I read a few books by Noam Chomsky over the last several years, but there is one in particular that I really thought had the potential to be a life changer for others, which is the one shown to the right. For me it wasn't because I had already read enough from Chomsky and others that the material contained in this book wasn't all a total shock to me. Much of it still was, but if you take a typical person, unaware of the efforts at thought control that have been going on in the US over the last century, and exposed them to this they'd probably have a hard time not coming away profoundly changed.
I should say it's not actually written by him. It's just excerpts from lectures he's given, but modified a bit to give them the feel of a Q&A, which makes it very enjoyable. And it's arranged topically. Really great for if you just want to read a couple of pages at a time but you want to really learn something. It's actually quite long, and the material here is really only half the story, because there are no footnotes in the book. What the authors have done, which is a real service, is they provide a source online for the footnotes and it's about just as much material as is in the book. It's just incredible going over it as you consider the astonishing breadth of Chomsky's knowledge. I understand he read voraciously, like 8 hours per day, in addition to writing letters and email replies to everyone that writes him. Also of course his extremely intense speaking schedule.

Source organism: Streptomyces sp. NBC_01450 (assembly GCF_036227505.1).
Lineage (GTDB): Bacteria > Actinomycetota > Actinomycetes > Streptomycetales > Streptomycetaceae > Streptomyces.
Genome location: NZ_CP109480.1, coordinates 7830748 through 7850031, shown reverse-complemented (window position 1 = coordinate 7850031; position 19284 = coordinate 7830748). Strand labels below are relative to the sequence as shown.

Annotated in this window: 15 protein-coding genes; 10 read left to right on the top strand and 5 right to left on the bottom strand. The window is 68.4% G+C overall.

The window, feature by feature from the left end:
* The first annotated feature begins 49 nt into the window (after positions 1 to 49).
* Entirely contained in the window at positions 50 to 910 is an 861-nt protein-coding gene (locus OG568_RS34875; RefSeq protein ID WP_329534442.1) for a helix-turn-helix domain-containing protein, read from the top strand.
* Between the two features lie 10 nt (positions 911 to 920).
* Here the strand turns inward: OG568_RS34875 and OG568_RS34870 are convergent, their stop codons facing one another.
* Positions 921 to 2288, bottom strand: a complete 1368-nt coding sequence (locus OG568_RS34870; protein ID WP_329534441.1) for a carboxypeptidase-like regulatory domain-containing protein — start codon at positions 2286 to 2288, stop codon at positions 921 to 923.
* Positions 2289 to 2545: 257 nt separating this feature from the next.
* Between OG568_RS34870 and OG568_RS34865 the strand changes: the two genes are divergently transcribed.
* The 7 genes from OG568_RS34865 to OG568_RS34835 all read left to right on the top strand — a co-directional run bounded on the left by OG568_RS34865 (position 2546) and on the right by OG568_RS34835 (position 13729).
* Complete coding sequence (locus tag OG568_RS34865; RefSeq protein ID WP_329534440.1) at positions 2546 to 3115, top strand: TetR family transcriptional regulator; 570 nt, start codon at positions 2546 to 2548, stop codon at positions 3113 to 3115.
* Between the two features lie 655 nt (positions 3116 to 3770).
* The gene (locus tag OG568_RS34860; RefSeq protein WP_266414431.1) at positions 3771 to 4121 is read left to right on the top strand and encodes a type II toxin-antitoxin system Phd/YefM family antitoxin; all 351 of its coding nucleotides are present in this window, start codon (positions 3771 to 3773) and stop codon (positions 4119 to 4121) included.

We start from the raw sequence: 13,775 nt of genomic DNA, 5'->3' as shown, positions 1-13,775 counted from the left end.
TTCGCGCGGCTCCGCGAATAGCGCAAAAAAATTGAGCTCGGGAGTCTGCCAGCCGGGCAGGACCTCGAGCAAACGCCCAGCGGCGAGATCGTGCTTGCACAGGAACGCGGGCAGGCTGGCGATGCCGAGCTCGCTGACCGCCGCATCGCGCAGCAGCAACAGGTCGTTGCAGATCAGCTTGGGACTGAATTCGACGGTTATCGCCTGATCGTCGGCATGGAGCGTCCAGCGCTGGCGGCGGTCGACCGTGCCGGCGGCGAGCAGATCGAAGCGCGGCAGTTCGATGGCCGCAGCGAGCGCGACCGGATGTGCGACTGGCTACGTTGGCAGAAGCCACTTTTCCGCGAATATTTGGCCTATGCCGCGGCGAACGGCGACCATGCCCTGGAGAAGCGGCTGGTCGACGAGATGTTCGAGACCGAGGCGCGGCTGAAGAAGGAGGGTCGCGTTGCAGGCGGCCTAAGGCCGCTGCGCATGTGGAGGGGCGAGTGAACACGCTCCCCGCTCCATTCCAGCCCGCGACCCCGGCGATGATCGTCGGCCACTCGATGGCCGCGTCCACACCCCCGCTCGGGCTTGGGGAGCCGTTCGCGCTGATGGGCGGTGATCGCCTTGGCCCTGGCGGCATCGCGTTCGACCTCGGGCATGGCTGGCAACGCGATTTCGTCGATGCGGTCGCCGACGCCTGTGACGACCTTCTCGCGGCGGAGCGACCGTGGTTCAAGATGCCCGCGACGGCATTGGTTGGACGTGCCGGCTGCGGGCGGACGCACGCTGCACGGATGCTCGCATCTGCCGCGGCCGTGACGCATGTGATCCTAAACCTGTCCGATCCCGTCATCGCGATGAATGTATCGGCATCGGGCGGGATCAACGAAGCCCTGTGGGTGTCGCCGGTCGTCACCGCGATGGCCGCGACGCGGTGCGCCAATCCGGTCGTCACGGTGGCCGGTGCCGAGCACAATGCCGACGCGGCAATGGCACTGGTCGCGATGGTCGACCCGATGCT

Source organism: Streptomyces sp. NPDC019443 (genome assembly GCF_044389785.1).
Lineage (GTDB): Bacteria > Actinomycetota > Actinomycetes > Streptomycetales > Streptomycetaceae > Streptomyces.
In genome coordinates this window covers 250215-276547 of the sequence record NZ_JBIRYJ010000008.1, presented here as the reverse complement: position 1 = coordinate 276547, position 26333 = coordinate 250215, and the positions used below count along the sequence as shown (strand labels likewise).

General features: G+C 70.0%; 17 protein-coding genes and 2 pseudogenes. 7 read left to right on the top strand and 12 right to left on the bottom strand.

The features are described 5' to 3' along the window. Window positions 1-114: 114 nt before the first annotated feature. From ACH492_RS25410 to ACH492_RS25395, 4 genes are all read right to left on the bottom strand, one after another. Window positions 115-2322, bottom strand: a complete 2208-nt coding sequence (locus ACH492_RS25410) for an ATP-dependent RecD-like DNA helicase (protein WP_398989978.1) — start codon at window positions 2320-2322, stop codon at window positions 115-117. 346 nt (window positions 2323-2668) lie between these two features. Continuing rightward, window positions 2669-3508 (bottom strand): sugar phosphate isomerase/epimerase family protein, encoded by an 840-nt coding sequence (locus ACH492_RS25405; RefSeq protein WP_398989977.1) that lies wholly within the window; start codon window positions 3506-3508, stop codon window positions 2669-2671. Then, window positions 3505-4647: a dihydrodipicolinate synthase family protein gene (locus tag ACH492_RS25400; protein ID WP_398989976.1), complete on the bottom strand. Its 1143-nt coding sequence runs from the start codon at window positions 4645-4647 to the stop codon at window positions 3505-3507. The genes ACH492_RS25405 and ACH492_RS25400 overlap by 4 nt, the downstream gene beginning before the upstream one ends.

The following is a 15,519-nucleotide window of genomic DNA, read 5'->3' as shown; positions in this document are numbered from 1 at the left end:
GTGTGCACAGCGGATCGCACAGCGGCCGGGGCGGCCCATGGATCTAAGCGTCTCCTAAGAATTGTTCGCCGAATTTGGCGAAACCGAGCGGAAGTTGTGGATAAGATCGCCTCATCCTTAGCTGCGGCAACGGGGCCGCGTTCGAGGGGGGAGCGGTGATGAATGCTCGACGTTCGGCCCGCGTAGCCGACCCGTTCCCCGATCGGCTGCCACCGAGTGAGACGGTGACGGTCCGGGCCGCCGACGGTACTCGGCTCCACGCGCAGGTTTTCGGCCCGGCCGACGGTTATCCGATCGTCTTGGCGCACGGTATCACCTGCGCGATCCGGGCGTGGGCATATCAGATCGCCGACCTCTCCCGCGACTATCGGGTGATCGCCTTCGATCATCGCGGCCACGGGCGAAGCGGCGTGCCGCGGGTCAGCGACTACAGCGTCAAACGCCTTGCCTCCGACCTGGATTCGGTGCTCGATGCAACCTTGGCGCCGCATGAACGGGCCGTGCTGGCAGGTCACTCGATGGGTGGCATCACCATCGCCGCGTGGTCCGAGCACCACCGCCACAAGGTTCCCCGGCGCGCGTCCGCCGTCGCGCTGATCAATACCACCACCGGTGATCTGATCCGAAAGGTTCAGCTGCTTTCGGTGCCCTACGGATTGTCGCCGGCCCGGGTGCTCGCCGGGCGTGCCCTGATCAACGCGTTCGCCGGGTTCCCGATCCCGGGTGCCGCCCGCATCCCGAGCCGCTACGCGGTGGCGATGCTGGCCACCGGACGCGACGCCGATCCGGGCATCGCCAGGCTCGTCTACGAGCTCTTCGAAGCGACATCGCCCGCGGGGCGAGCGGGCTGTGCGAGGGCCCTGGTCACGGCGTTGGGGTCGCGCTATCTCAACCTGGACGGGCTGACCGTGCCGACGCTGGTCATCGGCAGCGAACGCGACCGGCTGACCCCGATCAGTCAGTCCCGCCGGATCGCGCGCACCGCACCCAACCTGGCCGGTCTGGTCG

One such person that apparently did encounter this book as a fairly unaware youth was Aaron Swarts. I've already written about how he recently took is life, which I discussed here. I recently learned that he had read "Understanding Power" and he wrote about how it affected him here. It resonated very much for me because I experienced some of the same depressed feelings he did when I first learned a lot of these things.
If you'd like to try some for yourself it is available on line. Right here. This book really pulls back the veil, and it's not pretty or necessarily easy to face. But I think knowing this information is our best hope.